7. Unbalanced work ethos
These days, work/life balance is on the tip of every employee’s tongue. Gone are the days when it was seen as honorable to work yourself into the ground and never see your family, all to bring home more money. Therefore, if any interviewer says they don’t understand what you’re getting at when you ask about the work/life balance within their company, you need to get gone. Fast.
6. Probation period personal assistant
A woman named Melinda told Forbes about her interview horror story. She revealed the manager told her she had to pass a probation period in order to land the job, the length of which was at his discretion. It could be three months, or even a year. Oh, and she’d have to do errands for him too, like picking up his dry-cleaning. We hope she said, “No dice,” and never went back there.
5. We don’t need a contract
Contracts of employment are vital to every employer and employee. It may seem weird to have to state that, but you still encounter some bad eggs out there pushing the notion that these legally binding documents agreeing terms of work aren’t needed in all cases. It’s a fundamental example of trust between two parties, and if you’re ever in an interview where the employer says they don’t do contracts, politely decline their job. Or not-so-politely decline it. Dealer’s choice.
4. Tell me a number and I’ll make it happen
If you ask about salary during an interview and hear the reply, “You tell me a number and I’ll make it happen,” try not to be fooled by the seemingly awesome offer. In reality, the employer is taking advantage of your eagerness to get a job. In all likelihood, you’ll be scared of aiming too high and will wind up undervaluing yourself.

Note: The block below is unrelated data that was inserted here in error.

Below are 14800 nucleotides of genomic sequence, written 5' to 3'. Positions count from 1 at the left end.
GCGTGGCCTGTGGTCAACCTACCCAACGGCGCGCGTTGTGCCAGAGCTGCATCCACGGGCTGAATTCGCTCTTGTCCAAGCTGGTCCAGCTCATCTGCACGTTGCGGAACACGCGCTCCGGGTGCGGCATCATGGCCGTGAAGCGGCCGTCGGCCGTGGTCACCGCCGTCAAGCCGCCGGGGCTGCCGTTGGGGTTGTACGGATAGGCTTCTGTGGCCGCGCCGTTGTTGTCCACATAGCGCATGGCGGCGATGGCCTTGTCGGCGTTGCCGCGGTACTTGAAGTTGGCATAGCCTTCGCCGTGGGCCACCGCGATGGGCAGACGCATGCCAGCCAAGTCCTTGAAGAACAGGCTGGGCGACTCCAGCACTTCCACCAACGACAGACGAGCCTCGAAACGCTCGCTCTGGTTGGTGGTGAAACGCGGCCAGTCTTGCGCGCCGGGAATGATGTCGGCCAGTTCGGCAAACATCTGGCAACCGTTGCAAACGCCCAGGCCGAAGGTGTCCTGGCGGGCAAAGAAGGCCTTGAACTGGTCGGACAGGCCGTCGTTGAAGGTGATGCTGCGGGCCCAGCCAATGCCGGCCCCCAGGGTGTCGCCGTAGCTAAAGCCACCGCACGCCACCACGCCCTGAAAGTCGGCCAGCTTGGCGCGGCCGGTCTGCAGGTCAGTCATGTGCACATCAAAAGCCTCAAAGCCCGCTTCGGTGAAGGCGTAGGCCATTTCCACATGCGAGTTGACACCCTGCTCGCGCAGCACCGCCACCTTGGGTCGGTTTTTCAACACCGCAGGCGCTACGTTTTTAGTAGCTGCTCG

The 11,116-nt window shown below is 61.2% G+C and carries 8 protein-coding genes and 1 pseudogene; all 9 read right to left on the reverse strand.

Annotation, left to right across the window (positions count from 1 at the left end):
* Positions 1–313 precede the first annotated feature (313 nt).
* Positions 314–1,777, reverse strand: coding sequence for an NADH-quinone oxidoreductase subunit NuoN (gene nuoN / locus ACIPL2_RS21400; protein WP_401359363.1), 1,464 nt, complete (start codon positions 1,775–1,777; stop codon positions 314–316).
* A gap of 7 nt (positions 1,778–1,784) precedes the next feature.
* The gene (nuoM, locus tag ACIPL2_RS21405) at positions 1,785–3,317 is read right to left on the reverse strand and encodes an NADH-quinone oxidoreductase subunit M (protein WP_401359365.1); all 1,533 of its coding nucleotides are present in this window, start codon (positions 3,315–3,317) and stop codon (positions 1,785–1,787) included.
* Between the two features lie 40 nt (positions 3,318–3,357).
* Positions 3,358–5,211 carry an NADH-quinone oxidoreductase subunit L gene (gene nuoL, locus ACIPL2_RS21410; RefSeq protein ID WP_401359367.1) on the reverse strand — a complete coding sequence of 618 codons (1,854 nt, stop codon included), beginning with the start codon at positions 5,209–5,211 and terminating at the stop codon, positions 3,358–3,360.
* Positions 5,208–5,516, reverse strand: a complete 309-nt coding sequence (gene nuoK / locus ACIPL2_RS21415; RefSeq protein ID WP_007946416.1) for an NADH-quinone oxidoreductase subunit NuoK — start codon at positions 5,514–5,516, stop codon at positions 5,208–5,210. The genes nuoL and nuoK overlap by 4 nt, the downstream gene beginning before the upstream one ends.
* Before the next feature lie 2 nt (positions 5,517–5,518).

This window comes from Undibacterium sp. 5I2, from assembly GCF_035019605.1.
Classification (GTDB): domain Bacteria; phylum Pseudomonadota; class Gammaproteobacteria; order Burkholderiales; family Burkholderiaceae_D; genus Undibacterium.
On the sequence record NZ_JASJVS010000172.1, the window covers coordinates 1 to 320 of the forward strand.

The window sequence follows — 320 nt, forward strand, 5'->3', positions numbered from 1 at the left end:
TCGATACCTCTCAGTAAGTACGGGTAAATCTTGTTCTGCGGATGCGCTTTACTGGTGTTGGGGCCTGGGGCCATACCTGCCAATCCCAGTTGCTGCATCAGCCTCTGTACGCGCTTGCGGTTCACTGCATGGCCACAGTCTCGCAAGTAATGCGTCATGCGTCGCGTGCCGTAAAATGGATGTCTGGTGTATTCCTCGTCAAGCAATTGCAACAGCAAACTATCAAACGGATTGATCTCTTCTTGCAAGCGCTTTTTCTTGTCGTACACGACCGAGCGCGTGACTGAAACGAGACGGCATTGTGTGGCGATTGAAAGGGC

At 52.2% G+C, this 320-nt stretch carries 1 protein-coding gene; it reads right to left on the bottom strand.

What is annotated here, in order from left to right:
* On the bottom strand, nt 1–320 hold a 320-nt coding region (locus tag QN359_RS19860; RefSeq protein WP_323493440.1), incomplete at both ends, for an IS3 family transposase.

3. Too many face-to-face interviews
Interview processes can be tough going, especially if the position involves multiple face-to-face meetings. According to LinkedIn member Tim Falletti, though, if you are asked to attend any more than three interviews, you should probably look elsewhere. It’s highly likely the company is indecisive and, if they are unsure about you at that point, those in charge will be unlikely to change once you start working for them. This means the job could wind up a total headache.
2. We don’t train our employees
If an interviewer tells you that the company you would be working for doesn’t train their employees, it’s the reddest of red flags. It sounds insane, actually. What company would have that policy? Reddit user “iBeFloe” claimed that was exactly what they were told in an interview, though. To figure out how to, you know, do the job, they were told to simply watch other employees and pick things up as they went along. Yeah. How about, ‘No?’
1. Unpaid trial shifts
You have our permission to walk out on any interviewer who tries to persuade you to do unpaid trial shifts in their business. In certain customer service jobs, such as waitressing or bar work, they are unfortunately still common. But they’re total bunk, because all trial shifts amount to is an employer getting free labor, while you have no guarantee it will ever lead to anything. No thanks.